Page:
Exactly one month ago, on 4 November 2015, the European Convention on Human Rights had been in existence for exactly 65 years. In 1950, thirteen Council of Europe Ministers signed the treaty in the Palazzo Barberini in Rome. To commemorate that special moment and all the developments since, my alma mater, the Leiden Law School organised a special event in which all invited speakers were asked to deliver short, column-like, thought-provoking or even comical statements on the Convention and the Court, which were not allowed to exceed five minutes. Among the speakers were the President of the Dutch Supreme Court, the Dutch government agent at the Court, and a number of academic ECHR experts, including yours truly. Several of these contributions have now been published on the website of Leiden Law School and will also be published in the Dutch human rights review (Nederlands Tijdschrift voor de Mensenrechten). This was my own tongue-in-cheek addition to the line-up of speakers:
Jeckyll and Hyde in Strasbourg
Having a split personality is usually not seen as a positive thing. Not for the outside world, and not for the person itself. Robert Stevenson’s novel about Dr Jekyll and Mr Hyde famously showed how the constant shifting between personalities could almost destroy someone. A clear and unified self-perception and image is the preferred style of identity in almost all fields of life and practice, from organizational science to marketing and psychology. Choices have to be made for the sake of clarity and efficiency, but also for the mere functioning of a person or organization it seems.
From this perspective, it is no surprise that the history of the main guardian institution of the ECHR, the European Court of Human Rights, which celebrated its 50th anniversary this month on 4 November, has been marked by an almost constant discussion about the Court’s role and focus. The text of the Convention itself seemed straightforward enough about the function of the Strasbourg Court. It states in Article 19 that the Court was created “to ensure the observance of the engagements undertaken by the High Contracting Parties.” But the ways in which this can be done has led to deep soul-searching within the Court and a lot of debate outside it. Should the Court focus on the role of provider of individual justice in the applications that represent the large bulk of its docket, or should it, for principled or pragmatic reasons take an altogether different, more constitutional role, ruling on principles and structures rather than the nitty-gritty of each individual case?
Looking back at the history of the Court’s work in acting as guardian of the Convention, we can easily discern traces of both. Most judgments have focused on very individualised instances of injustice. But the Court started pointing at structural deficiencies in states early on, for example in Marckx v Belgium. In addition, there have been a few inter-state cases of course. And more recently, in the last decade, state parties have nudged the Court into experimentation leading away, at a slightly larger scale, from dealing with all individual cases. The Convention since Protocol 14 includes a provision in Article 35 on the possibility to dismiss cases in which the applicant did not suffer “a significant disadvantage”. Not every single case merits discussion by the Court anymore. However sparingly used, it departs from the principle of purely providing individual justice to everyone coming to Strasbourg. In a more significant move, the Court has developed the practice of the so-called pilot judgment procedure, starting with the Broniowski v Poland case in 2004.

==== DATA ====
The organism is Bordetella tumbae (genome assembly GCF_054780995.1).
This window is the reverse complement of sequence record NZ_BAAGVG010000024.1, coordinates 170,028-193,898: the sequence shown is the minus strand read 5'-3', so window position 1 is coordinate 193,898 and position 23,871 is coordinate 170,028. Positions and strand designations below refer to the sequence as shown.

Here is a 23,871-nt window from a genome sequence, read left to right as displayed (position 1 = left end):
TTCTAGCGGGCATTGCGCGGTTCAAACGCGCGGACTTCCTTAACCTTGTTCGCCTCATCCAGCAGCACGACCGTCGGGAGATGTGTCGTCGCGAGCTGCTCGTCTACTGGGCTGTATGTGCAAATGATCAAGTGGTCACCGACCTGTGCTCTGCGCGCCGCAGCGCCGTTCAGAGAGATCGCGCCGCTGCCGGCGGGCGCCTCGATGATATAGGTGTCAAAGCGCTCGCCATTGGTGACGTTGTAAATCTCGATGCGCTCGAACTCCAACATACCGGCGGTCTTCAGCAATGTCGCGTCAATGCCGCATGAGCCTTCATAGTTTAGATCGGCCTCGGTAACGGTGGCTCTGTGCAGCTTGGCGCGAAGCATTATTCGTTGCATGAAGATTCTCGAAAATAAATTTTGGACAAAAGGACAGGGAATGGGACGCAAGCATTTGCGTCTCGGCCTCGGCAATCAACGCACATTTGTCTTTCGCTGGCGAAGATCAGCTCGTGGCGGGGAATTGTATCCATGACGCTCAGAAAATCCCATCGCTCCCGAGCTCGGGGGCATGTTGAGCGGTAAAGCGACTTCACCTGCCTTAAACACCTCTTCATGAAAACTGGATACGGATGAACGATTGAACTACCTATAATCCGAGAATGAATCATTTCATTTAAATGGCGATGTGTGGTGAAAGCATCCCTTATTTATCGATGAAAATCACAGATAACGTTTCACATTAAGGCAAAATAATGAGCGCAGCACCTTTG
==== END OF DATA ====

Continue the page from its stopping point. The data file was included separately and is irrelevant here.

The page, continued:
Pilot judgments are a tool to be used when the Court receives a large number of applications with the same root cause. The Court then selects one, pars pro toto, to deal with all comparable applications. In a pilot judgment, the Court both identifies the structural human rights problem at stake and gives indications to the state concerned that go beyond the individual case. These problems have so far included overly long judicial procedures, property restitution programmes, and prison conditions for example. This in effect gives the Court a quasi-constitutional role through the lens of one case.
Often but not always, comparable cases pending before the Court are “frozen”, leaving these other applicants in the metaphorical cold, or eventually even sending their case back to the national level. For them, the benefits of the Court taking a constitutional role may be quite difficult to see. And sometimes, the pilot judgment procedure yields no direct results at all, as the country at stake resists the Court’s more intrusive, constitutional actions. This was the case in the British prisoners’ voting rights saga. But when the pilot procedure works well, it not only saves the Court work, it also goes beyond the combatting of symptoms and addresses the causes of human rights problems more directly. In those instances the Court weds its individual-justice personality with its constitutional one.
To conclude, the Court has to deal on a daily basis with countries who constantly shift from nice dr Jekylls to evil Mr Hydes and vice versa. The agility with which states oscillate between good and bad human rights practice is obviously not something to be copied by the Court. But I certainly wish for the Court in the coming years to become more at ease with its double identity as both a guardian of individual justice and as a constitutional actor. The two can and should co-exist. The Court itself has called the Convention a living instrument. It is time the Court accepts something else: that it has, itself, a living identity.